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Mouthwash May Increase Risk of Heart Attacks, Strokes: Study

Rinsing with mouthwash daily may keep your teeth and gums healthy, but new research suggests that it may also increase an individual’s risk of heart disease and stroke.

In a study published this month in the journal Free Radical Biology and Medicine, British researchers found that use of common antiseptic mouthwash twice a day caused participants blood pressure to increase between two to 3.5 points.

Each two point increase in blood pressure is equivalent to a seven percent increased risk of heart disease. A 10% increase in risk of dying from stroke is also attributed to every two point increase, say health experts.

Researchers from the Queen Mary University of London tracked 19 participants who used Corsodyl brand mouthwash twice a day, which is a common antiseptic mouthwash used in the Britain. Participants blood pressure was measured before and after use.

Corsodyl is a potent antiseptic mouthwash manufactured by drug company giant GlaxoSmithKline, which is similar to many other popular brands. It contains a 0.2 percent by volume of chlorhexidine. In the United States, Corsodyl is sold under the brand names Peridex and Periogard, which are prescription-only.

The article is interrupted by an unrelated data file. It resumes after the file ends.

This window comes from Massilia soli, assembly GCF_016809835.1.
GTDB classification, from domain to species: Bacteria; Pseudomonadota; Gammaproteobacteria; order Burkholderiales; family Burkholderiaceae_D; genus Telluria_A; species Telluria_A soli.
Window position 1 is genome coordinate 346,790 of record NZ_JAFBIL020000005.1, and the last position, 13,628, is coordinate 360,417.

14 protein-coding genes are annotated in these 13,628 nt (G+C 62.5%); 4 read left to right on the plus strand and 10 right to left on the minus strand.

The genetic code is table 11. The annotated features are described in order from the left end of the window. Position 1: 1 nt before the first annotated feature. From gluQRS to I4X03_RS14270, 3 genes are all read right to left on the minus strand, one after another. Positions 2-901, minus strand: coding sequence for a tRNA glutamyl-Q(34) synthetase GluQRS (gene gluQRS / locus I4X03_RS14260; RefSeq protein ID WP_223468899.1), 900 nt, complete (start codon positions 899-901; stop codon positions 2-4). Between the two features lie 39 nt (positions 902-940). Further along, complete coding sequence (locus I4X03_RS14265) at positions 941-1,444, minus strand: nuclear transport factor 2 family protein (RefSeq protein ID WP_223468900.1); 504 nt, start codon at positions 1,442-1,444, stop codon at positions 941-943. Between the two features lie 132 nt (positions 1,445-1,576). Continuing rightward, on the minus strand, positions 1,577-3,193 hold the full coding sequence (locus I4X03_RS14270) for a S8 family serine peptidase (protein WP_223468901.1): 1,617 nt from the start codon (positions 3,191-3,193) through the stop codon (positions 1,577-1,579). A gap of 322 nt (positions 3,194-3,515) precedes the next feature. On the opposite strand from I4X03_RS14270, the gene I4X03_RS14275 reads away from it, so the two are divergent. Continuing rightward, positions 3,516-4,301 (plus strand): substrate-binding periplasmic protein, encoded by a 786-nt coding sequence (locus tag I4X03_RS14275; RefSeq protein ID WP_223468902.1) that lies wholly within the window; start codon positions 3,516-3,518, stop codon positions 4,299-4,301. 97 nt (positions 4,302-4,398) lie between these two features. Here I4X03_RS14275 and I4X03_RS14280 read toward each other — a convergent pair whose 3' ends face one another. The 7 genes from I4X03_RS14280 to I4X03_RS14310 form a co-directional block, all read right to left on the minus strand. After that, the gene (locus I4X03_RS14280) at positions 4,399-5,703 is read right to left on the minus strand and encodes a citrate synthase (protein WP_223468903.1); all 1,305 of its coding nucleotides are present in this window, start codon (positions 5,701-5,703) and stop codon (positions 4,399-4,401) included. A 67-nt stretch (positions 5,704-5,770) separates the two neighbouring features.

Chlorhexidine is a chemical used in mouthwash to kill certain bacteria in the mouth, which may contribute to the formation of gum or tooth infection. However, researchers found that chlorhexidine also killed off much of the “good bacteria” that lives in the mouth.

The so called “good bacteria” is necessary for the formation of nitrite, which are essential for blood vessels to relax and dilate properly.

Use of chlorhexidine-based mouthwash twice a day for two weeks caused nitrite production in the mouth to decrease by more than 90%, according to researchers. It also caused blood nitrite to fall by 25%. Disrupting the bacteria and natural nitrite production increased a person’s blood pressure and risk of stroke, the researchers determined.

Researchers indicate that not all mouthwashes will cause this effect, but many antiseptic mouthwashes contain other bacteria killing chemicals that may have a similar effect by disrupting the natural bacteria and nitrite production.

The study used a small sample group and the researchers warn it had its limitations. They determined that more research was needed concerning the role of mouthwash and heart disease.

Researchers estimate nearly one-third of all adults in the U.K. use mouthwash. Mouthwash also continues to be a growing market here in the U.S. as well.

GlaxoSmithKline reported the product used in the study is intended for short-term use to stop plaque and prevent gum disease. There is another GSK product, Corsodyl Daily, which is intended for daily use and contains only 0.06 percent chlorhexidine by volume.

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